Kumho Asiana Group’s creditors have reportedly named two accounting and consulting firms, PricewaterhouseCoopers Korea and Deloitte Anjin LLC, to commence due diligence of the conglomerate’s two subsidiaries, Kumho Industrial Co and Kumho Tire (heraldm, 20-Jan-2010). Creditors of Kumho Asiana Group, which is the the nation's ninth-largest conglomerate, are also advising that Asiana Airlines and Kumho Petrochemical be included in the creditor-led restructure programme, but have faced opposition from the company. Details of the debt workout-plan is expected in Feb-2010.
Creditors seeking Asiana Airlines to be part of a creditor-led restructure
You may also be interested in the following articles...
S7 Airlines Part 1: Russia's #2 airline's main focus is domestic, with pockets of strength in Asia
S7 Airlines, together with its subsidiary Globus, achieved a 19% increase in passenger numbers in the first eight months of 2016. Passengers flying the S7 brand totalled 10.6 million in 2015, making it Russia's second biggest airline after Aeroflot (thanks also to the collapse last year of former number two Transaero). This first part of CAPA's report examines S7's current network. A second part will analyse its growth, fleet and financial track record.
Moscow Domodedovo is S7's biggest airport and its main hub for the domestic market, which accounts for around two thirds of its seat capacity. Domodedovo is also its hub for international routes to Europe (mainly Eastern and Central Europe). Although it is the biggest airline at this airport, on a city pair basis on many routes from Moscow there is significant competition from the market leader Aeroflot, whose main hub is Sheremetyevo.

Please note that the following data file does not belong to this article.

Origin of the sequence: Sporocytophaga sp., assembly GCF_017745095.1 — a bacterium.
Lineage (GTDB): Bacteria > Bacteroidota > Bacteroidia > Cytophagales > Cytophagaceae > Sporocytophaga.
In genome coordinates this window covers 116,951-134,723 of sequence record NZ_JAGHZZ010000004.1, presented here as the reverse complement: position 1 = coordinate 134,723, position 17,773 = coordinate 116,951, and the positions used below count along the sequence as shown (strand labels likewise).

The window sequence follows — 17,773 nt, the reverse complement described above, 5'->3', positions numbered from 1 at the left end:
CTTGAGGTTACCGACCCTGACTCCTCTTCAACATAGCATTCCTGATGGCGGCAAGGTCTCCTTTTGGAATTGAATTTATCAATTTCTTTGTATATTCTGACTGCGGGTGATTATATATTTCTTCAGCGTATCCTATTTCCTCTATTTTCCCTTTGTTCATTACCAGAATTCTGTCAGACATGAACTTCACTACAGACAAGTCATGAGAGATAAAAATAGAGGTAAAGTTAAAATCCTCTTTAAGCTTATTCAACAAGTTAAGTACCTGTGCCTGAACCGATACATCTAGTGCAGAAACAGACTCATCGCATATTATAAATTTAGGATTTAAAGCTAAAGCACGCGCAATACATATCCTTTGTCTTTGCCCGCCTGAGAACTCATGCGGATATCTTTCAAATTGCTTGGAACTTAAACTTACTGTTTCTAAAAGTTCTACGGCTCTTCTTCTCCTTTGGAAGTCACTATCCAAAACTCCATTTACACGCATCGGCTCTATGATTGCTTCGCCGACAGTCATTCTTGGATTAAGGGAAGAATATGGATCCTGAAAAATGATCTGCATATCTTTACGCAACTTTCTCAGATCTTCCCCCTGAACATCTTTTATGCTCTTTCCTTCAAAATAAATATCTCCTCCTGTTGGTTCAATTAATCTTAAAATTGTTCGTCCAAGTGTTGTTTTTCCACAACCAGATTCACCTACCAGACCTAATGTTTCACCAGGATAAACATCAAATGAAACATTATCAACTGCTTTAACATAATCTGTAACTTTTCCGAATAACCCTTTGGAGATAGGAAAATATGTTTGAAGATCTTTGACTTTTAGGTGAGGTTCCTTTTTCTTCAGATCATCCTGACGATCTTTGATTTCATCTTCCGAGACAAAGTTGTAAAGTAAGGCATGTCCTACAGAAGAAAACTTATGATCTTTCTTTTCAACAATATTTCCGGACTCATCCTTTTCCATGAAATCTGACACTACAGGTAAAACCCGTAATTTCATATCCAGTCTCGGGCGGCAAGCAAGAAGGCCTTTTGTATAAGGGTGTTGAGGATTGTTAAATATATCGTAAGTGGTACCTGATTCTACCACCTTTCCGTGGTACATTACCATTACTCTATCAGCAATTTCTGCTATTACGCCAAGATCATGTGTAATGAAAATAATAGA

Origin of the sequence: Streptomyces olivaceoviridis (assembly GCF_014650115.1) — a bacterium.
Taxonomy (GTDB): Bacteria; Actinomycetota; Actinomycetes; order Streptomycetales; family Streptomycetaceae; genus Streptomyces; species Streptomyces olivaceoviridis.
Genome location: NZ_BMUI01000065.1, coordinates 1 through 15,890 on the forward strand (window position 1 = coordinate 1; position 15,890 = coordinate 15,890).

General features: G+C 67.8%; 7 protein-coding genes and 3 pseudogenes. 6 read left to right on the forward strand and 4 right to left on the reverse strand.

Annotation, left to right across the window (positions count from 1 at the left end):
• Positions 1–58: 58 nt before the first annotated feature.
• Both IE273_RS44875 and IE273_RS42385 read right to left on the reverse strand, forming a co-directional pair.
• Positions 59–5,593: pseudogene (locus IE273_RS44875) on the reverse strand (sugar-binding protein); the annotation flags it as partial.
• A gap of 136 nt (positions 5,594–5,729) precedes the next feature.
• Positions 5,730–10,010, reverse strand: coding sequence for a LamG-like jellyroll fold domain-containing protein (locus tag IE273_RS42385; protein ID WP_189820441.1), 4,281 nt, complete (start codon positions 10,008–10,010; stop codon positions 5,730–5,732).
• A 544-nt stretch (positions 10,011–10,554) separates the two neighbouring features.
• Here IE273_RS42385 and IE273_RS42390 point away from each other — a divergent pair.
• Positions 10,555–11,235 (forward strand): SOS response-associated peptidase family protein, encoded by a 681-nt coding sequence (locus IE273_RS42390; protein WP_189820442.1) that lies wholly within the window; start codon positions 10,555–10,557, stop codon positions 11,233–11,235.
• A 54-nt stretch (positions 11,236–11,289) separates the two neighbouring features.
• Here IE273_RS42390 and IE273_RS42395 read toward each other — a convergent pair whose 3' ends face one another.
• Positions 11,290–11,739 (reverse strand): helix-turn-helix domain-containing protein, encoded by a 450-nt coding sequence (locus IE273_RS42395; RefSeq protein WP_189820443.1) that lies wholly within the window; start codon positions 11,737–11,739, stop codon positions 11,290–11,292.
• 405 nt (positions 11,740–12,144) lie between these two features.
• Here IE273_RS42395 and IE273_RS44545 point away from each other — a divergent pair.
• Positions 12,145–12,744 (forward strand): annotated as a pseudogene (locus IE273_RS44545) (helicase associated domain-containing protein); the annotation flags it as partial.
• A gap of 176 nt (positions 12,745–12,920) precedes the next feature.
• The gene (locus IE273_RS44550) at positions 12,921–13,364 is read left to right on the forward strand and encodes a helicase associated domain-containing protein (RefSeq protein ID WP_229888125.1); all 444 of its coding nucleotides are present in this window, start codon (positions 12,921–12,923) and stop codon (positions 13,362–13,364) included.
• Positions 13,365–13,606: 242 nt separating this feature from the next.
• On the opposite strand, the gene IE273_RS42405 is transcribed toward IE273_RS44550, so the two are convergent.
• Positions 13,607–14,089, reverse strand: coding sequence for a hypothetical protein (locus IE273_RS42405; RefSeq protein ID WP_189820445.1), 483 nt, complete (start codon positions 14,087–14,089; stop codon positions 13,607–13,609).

However, S7 also has a noteworthy network to cities in Northeast and Southeast Asia from regional airports elsewhere in Russia, in particular Novosibirsk and Vladivostok. Competition on these Asian routes is much less severe: indeed, S7 is the only operator on the majority of its routes to NE/SE Asia and its position is further boosted by codeshares (including with Aeroflot).
Northeast Asian airlines seek India connections to diversify away from SE Asia, China competition
Aviation has yet to define India’s role in the trans-Pacific growth story. Geography allows connections from North America to India via Europe, the Gulf and – more quietly – Northeast Asia. Northeast Asian airlines have a theoretical advantage linking India with the North American west coast. The challenge they face is fitting a square peg into a round hole.
The presence of Northeast Asian airlines is large in North America but small in India, while Southeast Asian airlines are small in North America but large in India. Cathay Pacific, and to a lesser extent All Nippon Airways, are in the strategic sweet spot, relatively. Growing China-India relations could result in Chinese airlines playing a larger role in this market. The different transit regions available mean that there is competition between partnerships and joint ventures. These pressures could grow as the Indian market continues expanding.